While sipping on a coffee-laced Frappuccino, I'm reading about a current study on caffeine and kids. It made me think about my own dependence on caffeine and when it started. For as long as I can remember, my parents would drink several cups of coffee in the morning before going to work, and even as late as right before they retired for the night. I suspect my mother had a cup while I was busy being born.
I can't remember exactly when I joined the family coffee drinking ritual, but I know I was pretty young. Fall and winter demanded hot steaming cups of coffee and iced coffee helped cool the torturous Texas summers. Spring was a combination of both. Sometimes I think that by now, there's probably coffee bean residue percolating in my blood stream.
I kind of wish that I'd never started drinking coffee, because it's the caffeine I really crave- not necessarily the taste of the brew. When I've tried to quit, my body and mind rebels with headaches and bad attitudes. Which brings me back to the study on kids and caffeine.
Researchers from the U.S. Centers for Disease Control and Prevention (CDC) found that children and teens are now getting less caffeine from soda, but more from caffeine-heavy energy drinks and coffee.
"You might expect that caffeine intake decreased, since so much of the caffeine kids drink comes from soda," said the study's lead author, Amy Branum, a statistician at the CDC's National Center for Health Statistics. "But what we saw is that these decreases in soda were offset by increases in coffee and energy drinks."
Not too long ago, energy drinks were just a fad, something that was more likely to give you the shakes than boost your energy level. That was before they were tweaked and bottled or canned in fruity flavors, sugary beverages and clever advertising. Once kids (and adults) got a taste of the "new and improved" tasty stimulates, the caffeinated beverages began to become a part of every day life – at least Monday through Friday when school and work beckoned.
"In a very short time, they have gone from basically contributing nothing to 6 percent of total caffeine intake," Branum said.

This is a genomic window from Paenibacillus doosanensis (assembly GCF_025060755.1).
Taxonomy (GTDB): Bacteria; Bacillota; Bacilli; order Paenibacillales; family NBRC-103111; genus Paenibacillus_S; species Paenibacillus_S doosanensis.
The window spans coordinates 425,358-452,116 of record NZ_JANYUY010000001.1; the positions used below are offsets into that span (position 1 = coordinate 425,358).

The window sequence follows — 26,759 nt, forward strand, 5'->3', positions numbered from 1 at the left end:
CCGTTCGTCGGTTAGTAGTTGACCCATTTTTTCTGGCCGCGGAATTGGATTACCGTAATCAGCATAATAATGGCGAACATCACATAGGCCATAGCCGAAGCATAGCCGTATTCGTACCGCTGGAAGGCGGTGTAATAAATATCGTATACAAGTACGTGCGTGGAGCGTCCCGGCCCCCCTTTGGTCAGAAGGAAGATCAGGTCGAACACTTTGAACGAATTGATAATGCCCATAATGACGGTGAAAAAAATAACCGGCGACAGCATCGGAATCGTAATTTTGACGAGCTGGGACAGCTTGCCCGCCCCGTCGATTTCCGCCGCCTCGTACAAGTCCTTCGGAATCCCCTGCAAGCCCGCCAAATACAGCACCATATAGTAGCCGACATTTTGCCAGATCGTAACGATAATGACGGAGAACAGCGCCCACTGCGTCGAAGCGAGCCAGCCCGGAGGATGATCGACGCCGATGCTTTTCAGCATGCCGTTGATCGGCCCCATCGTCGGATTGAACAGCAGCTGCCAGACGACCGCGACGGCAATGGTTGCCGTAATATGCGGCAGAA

"Energy drinks have more caffeine than soda,. That's their claim to fame," she said. "That's what they're marketed for."
So, what effect does excessive caffeine intake have on our kids? Scientists are not sure yet. There are concerns and a lot of questions about the possible adverse consequences for kids who are still developing. Caffeine addiction, obesity from sugar heavy beverages, high blood pressure, rapid heart beats and anxiety are some of the side –effects researchers are exploring.
Using data from the 1999 to 2010 National Health and Nutrition Examination Survey, Branum's team estimated that 73 percent of American children consume some level of caffeine each day.
Although much of their caffeine still comes from soda, the proportion has decreased from 62 percent to 38 percent. At the same time, the amount of caffeine kids get from coffee rose from 10 percent in 2000 to 24 percent in 2010, the researchers found.
The American Academy of Pediatrics (AAP) states that energy drinks are never appropriate for children or adolescents and in general, caffeine-containing beverages, including soda, should be avoided. The AAP suggests that children should drink water or moderate amounts of juice instead.
The genie is probably out of the preverbal bottle as far as some adolescents and college-aged kids are concerned. Although, if they are more aware of the possible health risks associated with excessive caffeinated beverages, they may decide to look at healthier energy producing sources such as exercise, meditation and more rest.
Where parents can have the most influence is with their younger children. Refraining from purchasing caffeinated products (there's even "energy" gum) and keeping them out of the home is a good first step.
And by all means, avoid introducing your kids to coffee at a young age. It might seem kind of cute, but twenty years down the road, they may wish you hadn't slid that first cup of java their way.
The report was published in the February edition of the online journal Pediatrics.
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